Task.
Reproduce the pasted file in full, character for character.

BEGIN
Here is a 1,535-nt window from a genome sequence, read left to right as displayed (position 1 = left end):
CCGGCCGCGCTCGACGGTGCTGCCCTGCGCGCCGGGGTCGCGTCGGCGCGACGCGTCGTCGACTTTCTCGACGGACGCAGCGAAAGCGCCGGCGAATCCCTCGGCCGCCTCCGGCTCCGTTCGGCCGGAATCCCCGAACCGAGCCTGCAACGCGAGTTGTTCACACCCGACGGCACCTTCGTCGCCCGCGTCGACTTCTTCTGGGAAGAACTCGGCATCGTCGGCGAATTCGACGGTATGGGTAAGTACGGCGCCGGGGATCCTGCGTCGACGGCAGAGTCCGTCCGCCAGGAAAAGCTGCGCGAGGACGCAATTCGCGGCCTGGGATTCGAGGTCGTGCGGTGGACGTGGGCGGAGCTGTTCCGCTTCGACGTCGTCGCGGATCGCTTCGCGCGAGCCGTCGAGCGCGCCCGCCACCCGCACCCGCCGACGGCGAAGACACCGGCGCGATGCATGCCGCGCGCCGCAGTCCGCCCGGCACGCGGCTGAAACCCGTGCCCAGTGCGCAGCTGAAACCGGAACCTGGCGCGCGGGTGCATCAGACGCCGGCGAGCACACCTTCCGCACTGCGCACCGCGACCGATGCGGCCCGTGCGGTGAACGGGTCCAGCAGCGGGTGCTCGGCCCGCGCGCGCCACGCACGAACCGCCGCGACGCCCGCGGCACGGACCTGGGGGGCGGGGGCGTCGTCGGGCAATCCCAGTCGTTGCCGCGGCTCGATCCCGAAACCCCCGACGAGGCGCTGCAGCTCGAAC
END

Here is a 1,535-nt window from a genome sequence, read left to right as displayed (position 1 = left end):
CCGGCCGCGCTCGACGGTGCTGCCCTGCGCGCCGGGGTCGCGTCGGCGCGACGCGTCGTCGACTTTCTCGACGGACGCAGCGAAAGCGCCGGCGAATCCCTCGGCCGCCTCCGGCTCCGTTCGGCCGGAATCCCCGAACCGAGCCTGCAACGCGAGTTGTTCACACCCGACGGCACCTTCGTCGCCCGCGTCGACTTCTTCTGGGAAGAACTCGGCATCGTCGGCGAATTCGACGGTATGGGTAAGTACGGCGCCGGGGATCCTGCGTCGACGGCAGAGTCCGTCCGCCAGGAAAAGCTGCGCGAGGACGCAATTCGCGGCCTGGGATTCGAGGTCGTGCGGTGGACGTGGGCGGAGCTGTTCCGCTTCGACGTCGTCGCGGATCGCTTCGCGCGAGCCGTCGAGCGCGCCCGCCACCCGCACCCGCCGACGGCGAAGACACCGGCGCGATGCATGCCGCGCGCCGCAGTCCGCCCGGCACGCGGCTGAAACCCGTGCCCAGTGCGCAGCTGAAACCGGAACCTGGCGCGCGGGTGCATCAGACGCCGGCGAGCACACCTTCCGCACTGCGCACCGCGACCGATGCGGCCCGTGCGGTGAACGGGTCCAGCAGCGGGTGCTCGGCCCGCGCGCGCCACGCACGAACCGCCGCGACGCCCGCGGCACGGACCTGGGGGGCGGGGGCGTCGTCGGGCAATCCCAGTCGTTGCCGCGGCTCGATCCCGAAACCCCCGACGAGGCGCTGCAGCTCGAAC